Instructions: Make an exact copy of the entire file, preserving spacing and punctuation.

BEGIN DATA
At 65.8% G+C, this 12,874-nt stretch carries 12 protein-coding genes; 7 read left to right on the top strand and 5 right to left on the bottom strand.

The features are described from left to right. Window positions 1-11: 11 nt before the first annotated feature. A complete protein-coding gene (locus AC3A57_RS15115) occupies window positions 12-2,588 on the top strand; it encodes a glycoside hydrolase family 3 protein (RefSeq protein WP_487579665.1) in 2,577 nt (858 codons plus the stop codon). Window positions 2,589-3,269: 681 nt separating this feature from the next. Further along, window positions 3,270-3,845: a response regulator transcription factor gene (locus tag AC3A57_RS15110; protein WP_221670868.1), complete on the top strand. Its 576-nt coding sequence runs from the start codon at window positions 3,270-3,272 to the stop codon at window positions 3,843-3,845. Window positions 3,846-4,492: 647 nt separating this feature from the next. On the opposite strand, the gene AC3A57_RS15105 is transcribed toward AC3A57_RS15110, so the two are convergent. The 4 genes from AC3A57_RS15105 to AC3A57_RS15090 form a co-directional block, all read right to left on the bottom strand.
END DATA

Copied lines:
At 65.8% G+C, this 12,874-nt stretch carries 12 protein-coding genes; 7 read left to right on the top strand and 5 right to left on the bottom strand.

The features are described from left to right. Window positions 1-11: 11 nt before the first annotated feature. A complete protein-coding gene (locus AC3A57_RS15115) occupies window positions 12-2,588 on the top strand; it encodes a glycoside hydrolase family 3 protein (RefSeq protein WP_487579665.1) in 2,577 nt (858 codons plus the stop codon). Window positions 2,589-3,269: 681 nt separating this feature from the next. Further along, window positions 3,270-3,845: a response regulator transcription factor gene (locus tag AC3A57_RS15110; protein WP_221670868.1), complete on the top strand. Its 576-nt coding sequence runs from the start codon at window positions 3,270-3,272 to the stop codon at window positions 3,843-3,845. Window positions 3,846-4,492: 647 nt separating this feature from the next. On the opposite strand, the gene AC3A57_RS15105 is transcribed toward AC3A57_RS15110, so the two are convergent. The 4 genes from AC3A57_RS15105 to AC3A57_RS15090 form a co-directional block, all read right to left on the bottom strand.